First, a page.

Cross posted on behalf of Jason Goldman from Scientific American.
Fifty years ago, in the summer of 1960—the same year that a U.S. satellite snapped the first photo of the Earth from space, the same year that the CERN particle accelerator became operational, the same year that the Beatles got their name—a 26-year-old Jane Goodall got on a plane in London and went for the first time to Gombe Stream Game Reserve, in Tanzania. She carried with her only a notebook and some old binoculars. Almost every day since the day Goodall arrived there in July 1960, somebody has been watching the chimpanzees (Pan troglodytes) of what is now called Gombe National Park, carefully recording their every movement.
At first, Goodall would situate herself atop a ridge that allowed her an especially wide view of Gombe. She wrote, “I could see my camp in the valley to the south, and the dense forest of the lower Kasekela Valley to the north. I gazed through my binoculars at the chimpanzees feasting on fruits and leaves and began to gather my first impressions of their daily life.” Later, after the chimpanzees became somewhat more accustomed to her presence, she was able to get a bit closer. Rather than assigning each individual chimpanzee a number, as is convention in such anthropological studies, she began to assign them names, like “David Greybeard,” “Goliath,” and “Frodo.”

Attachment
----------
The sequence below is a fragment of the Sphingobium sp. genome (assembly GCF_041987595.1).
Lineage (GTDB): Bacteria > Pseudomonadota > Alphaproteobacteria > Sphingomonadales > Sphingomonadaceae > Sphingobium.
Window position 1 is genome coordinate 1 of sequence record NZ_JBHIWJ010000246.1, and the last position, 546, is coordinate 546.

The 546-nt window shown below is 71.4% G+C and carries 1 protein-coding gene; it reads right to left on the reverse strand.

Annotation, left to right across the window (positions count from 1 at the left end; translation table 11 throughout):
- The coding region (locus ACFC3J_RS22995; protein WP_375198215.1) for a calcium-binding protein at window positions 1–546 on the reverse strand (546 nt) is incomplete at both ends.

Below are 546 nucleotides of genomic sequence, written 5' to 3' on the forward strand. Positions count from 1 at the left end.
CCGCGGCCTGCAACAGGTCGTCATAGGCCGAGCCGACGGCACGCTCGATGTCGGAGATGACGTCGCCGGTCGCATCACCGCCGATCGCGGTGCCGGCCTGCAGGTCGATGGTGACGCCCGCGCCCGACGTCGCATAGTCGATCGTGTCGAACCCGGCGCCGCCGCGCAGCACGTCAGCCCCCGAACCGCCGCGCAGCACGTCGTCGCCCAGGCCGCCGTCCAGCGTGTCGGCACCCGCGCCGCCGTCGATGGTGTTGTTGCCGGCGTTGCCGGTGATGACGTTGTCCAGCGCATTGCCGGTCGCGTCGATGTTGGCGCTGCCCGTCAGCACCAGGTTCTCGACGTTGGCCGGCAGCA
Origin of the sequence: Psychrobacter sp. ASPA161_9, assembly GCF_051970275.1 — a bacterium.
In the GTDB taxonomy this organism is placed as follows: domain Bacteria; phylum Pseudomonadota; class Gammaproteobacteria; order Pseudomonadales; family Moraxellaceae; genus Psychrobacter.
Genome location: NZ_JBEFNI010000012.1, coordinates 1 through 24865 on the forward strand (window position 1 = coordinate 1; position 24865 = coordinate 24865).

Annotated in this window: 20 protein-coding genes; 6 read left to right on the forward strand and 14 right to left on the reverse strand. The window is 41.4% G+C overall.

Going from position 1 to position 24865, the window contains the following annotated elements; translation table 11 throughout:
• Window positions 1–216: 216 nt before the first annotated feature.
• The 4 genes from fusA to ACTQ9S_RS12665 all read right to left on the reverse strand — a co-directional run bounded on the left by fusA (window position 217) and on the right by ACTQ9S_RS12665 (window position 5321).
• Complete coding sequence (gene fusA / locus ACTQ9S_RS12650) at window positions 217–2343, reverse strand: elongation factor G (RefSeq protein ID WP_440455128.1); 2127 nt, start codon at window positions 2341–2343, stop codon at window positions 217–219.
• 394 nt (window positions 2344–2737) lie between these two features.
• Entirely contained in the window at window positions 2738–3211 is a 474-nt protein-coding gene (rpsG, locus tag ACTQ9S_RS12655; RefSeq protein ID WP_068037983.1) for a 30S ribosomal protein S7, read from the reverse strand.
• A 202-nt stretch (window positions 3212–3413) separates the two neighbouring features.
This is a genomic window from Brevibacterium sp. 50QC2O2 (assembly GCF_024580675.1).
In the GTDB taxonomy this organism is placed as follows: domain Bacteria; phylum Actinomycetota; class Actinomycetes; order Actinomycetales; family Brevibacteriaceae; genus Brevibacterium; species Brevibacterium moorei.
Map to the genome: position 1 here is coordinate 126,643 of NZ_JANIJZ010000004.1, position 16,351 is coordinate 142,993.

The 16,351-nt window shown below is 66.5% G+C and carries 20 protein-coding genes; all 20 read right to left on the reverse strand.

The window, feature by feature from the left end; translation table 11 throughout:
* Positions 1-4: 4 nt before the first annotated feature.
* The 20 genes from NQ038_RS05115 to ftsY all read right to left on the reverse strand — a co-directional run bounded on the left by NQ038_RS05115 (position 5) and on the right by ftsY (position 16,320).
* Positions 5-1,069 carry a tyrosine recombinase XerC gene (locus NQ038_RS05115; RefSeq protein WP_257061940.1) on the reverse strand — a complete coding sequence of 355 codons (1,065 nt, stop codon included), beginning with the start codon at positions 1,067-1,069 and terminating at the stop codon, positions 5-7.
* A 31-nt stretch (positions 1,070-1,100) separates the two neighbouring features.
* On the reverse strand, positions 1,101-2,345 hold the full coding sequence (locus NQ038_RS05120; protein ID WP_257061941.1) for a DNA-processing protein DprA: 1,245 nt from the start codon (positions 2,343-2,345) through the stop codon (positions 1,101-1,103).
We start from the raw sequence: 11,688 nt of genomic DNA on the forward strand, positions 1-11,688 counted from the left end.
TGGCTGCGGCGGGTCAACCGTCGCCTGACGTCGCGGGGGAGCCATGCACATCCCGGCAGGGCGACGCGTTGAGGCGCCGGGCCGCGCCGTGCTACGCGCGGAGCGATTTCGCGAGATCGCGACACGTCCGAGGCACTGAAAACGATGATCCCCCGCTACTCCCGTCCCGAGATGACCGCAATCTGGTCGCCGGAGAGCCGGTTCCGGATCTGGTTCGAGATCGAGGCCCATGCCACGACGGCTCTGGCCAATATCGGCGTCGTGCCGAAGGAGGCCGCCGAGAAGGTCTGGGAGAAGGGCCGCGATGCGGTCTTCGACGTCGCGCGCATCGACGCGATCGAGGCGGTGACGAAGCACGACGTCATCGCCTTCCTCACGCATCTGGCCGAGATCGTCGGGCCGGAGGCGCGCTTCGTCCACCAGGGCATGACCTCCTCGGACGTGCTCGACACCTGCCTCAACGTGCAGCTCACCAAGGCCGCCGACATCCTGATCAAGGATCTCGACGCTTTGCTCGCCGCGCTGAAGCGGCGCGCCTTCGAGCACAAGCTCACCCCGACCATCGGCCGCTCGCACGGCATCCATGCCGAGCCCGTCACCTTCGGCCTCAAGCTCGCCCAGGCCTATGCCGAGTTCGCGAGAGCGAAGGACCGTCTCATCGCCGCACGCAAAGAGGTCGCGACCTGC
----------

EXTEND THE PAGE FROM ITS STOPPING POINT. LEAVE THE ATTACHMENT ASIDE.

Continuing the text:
Conventional or not, Jane Goodall—who earned her Ph.D. in Ethology from Cambridge University despite not having Bachelor’s or Master’s degrees—revolutionized not only the way we understand chimpanzees, but also the way we understand ourselves. Duke University announced today that for the first time, fifty years of observational data from Gombe will be housed in the same location, in digitized format, so that additional researchers will be able to utilize it. Dr. Anne Pusey, chair of Evolutionary Anthropology at Duke, will run the project, which will be known as the Jane Goodall Institute Research Center at Duke.
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Photo by H. Van Lawick.